Pictures from AP and the little spacecraft that makes us all proud around the world.
A portion of the Martian landscape
If only we could have witnessed the landing of Phoenix on Mars like we watch the blast-off of a Shuttle rocket from Florida. It must have been quite a sight to see as the spacecraft set down on the far northern portion of Mars for a three month scientific mission. Watch the animated version of the landing here.
This was a front page story in The New York Times today. It is a remarkable read. And worth some serious thought.
Michael Gableman, as was proved in the recent court campaign in Wisconsin, does not have the intellectual heft that the Supreme Court requires. Not even close. Special interests (WMC) simply bought his seat on the court. How do other nations get brighter minds to serve?
While reading this think of Michael Gableman……….picture him going through the French process of becoming a judge. Seriously. Really….no snickering…..
Last month, Wisconsin voters did something that is routine in the United States but virtually unknown in the rest of the world: They elected a judge.
The vote came after a bitter $5 million campaign in which a small-town trial judge with thin credentials ran a television advertisement falsely suggesting that the only black justice on the state Supreme Court had helped free a black rapist. The challenger unseated the justice with 51 percent of the vote, and will join the court in August.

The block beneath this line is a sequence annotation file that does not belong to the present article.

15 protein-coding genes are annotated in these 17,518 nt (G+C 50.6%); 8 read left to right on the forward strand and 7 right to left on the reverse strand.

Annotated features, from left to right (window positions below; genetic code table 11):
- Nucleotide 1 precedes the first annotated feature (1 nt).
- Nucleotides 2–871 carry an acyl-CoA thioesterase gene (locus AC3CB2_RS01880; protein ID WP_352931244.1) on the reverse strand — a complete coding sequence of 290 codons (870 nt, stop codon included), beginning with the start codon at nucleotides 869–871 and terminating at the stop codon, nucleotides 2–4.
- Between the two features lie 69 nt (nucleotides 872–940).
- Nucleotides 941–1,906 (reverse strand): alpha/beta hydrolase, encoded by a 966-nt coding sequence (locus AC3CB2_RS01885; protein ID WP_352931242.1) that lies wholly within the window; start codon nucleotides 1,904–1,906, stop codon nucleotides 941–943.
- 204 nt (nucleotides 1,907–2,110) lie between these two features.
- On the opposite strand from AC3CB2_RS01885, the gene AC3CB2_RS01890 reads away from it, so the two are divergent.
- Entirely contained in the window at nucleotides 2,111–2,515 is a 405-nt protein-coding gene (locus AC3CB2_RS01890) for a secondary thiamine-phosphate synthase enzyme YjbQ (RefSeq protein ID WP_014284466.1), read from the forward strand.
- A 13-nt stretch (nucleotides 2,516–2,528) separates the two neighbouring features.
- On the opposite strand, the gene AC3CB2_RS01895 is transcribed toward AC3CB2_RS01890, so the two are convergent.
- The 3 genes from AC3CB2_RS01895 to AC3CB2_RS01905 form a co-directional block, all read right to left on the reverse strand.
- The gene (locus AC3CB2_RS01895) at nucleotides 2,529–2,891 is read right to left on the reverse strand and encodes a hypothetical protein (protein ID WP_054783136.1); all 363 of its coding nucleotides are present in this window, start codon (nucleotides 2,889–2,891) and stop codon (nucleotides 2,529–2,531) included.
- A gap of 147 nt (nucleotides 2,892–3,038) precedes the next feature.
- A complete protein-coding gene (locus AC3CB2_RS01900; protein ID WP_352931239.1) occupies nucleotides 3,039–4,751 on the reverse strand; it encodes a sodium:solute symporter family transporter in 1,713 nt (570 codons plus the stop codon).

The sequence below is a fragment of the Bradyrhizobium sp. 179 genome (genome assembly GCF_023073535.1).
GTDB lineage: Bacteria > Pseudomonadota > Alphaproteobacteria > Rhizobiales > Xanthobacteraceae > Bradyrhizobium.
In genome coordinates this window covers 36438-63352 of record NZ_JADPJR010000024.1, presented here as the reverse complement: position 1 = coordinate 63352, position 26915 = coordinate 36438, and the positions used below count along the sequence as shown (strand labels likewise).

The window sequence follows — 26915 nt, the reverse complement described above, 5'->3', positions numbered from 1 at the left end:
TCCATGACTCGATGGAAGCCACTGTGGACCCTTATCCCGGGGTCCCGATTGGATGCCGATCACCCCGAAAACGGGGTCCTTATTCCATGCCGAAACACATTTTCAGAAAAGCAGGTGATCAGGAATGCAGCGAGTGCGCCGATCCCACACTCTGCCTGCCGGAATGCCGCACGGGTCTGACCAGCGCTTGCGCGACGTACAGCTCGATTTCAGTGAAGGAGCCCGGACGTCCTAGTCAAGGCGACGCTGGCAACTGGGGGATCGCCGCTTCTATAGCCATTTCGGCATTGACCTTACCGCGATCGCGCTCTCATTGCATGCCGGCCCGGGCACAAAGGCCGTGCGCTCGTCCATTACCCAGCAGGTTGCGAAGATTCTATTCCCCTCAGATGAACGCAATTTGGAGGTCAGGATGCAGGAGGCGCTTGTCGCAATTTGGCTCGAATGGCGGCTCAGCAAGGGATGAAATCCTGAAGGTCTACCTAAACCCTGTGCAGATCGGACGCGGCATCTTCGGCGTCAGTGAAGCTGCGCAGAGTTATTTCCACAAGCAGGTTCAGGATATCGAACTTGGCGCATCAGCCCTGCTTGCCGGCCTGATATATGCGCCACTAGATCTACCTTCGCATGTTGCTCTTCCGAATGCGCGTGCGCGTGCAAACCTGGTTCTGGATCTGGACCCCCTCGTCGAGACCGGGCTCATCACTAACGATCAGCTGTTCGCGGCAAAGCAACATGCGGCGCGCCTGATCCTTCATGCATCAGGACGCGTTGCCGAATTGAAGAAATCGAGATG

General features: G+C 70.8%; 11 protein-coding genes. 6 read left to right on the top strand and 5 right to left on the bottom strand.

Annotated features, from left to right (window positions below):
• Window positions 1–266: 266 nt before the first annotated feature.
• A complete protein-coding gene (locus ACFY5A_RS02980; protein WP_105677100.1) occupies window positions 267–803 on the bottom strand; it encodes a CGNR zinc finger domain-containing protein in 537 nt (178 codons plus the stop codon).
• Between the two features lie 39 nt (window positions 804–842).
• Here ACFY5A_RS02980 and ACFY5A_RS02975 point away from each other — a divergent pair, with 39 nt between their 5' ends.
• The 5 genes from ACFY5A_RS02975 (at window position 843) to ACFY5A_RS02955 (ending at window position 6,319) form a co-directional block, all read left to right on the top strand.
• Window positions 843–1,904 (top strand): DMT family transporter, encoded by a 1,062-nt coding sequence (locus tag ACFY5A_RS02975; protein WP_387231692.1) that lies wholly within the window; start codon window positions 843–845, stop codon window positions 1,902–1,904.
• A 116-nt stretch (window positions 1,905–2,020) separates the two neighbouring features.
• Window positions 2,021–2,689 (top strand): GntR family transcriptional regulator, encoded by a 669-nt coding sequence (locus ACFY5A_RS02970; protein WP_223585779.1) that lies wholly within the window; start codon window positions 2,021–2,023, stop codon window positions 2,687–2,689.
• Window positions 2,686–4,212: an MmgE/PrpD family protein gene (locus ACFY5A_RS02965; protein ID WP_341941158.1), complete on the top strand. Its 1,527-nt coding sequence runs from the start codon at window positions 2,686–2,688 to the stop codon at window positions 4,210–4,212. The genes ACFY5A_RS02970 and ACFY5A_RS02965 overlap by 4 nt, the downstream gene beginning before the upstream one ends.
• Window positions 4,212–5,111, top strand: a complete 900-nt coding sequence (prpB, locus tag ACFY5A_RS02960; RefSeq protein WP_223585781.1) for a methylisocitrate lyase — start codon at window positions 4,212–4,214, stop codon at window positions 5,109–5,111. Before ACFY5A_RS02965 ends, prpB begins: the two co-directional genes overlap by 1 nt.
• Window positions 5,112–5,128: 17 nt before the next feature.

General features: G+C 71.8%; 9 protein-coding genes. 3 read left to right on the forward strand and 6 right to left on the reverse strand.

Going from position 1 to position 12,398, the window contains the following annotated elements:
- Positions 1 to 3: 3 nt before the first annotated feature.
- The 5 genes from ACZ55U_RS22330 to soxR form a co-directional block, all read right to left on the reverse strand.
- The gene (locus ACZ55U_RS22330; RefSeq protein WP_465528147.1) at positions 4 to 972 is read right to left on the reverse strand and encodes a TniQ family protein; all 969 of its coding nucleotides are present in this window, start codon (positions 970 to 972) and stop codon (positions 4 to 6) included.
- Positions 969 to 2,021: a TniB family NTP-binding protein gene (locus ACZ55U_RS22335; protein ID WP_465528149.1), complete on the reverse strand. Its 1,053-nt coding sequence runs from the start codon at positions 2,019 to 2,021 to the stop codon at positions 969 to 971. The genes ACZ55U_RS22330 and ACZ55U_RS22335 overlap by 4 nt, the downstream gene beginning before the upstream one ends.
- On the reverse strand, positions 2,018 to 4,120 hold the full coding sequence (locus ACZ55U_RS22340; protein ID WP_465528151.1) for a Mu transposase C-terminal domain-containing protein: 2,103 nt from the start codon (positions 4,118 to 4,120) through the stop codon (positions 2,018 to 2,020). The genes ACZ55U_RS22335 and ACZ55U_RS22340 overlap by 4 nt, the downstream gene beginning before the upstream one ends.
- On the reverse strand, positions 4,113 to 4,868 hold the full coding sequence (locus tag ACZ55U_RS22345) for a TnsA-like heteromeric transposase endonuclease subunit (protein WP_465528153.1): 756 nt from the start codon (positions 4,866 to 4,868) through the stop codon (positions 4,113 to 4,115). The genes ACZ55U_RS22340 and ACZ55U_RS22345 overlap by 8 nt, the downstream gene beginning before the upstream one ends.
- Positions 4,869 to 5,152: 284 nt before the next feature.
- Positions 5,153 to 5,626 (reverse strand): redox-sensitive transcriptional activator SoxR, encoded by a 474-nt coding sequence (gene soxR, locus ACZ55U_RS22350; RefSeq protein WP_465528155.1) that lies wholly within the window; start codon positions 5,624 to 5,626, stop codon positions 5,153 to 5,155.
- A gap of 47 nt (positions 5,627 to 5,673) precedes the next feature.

The election was unusually hard-fought, with caustic advertisements on both sides, many from independent groups.
Contrast that distinctively American method of selecting judges with the path to the bench of Jean-Marc Baissus, a judge on the Tribunal de Grand Instance, a district court, in Toulouse, France. He still recalls the four-day written test he had to pass in 1984 to enter the 27-month training program at the École Nationale de la Magistrature, the elite academy in Bordeaux that trains judges in France.
“It gives you nightmares for years afterwards,” Judge Baissus said of the test, which is open to people who already havea law degree, and the oral examinations that followed it. In some years, as few as 5 percent of the applicants survive. “You come out of this completely shattered,” Judge Baissus said.
The much more rigorous French model, in which aspiring judges are subjected to a battery of tests and years at a special school, has its benefits, said Mitchel Lasser, a law professor at Cornell and the author of “Judicial Deliberations: A Comparative Analysis of Judicial Transparency and Legitimacy.”
“You have people who actually know what the hell they’re doing,” Professor Lasser said. “They’ve spent years in school taking practical and theoretical courses on how to be a judge. These are professionals.”
I found this series of events by reporters the day Hillary Clinton stepped way over-board with her dreadful ‘RFK’ comment most interesting. This great Wall Street Journal story tells us a great deal about the new journalistic frontiers that are working in our national campaigns.
The fact that it did become big news is illustrative of journalistic competition in the Internet age. The entire pack of reporters sent to watch Clinton’s every move had somehow gotten beat, and forced into following a New York Post reporter who was nowhere near the campaign, but who, apparently, had a much-better Internet connection.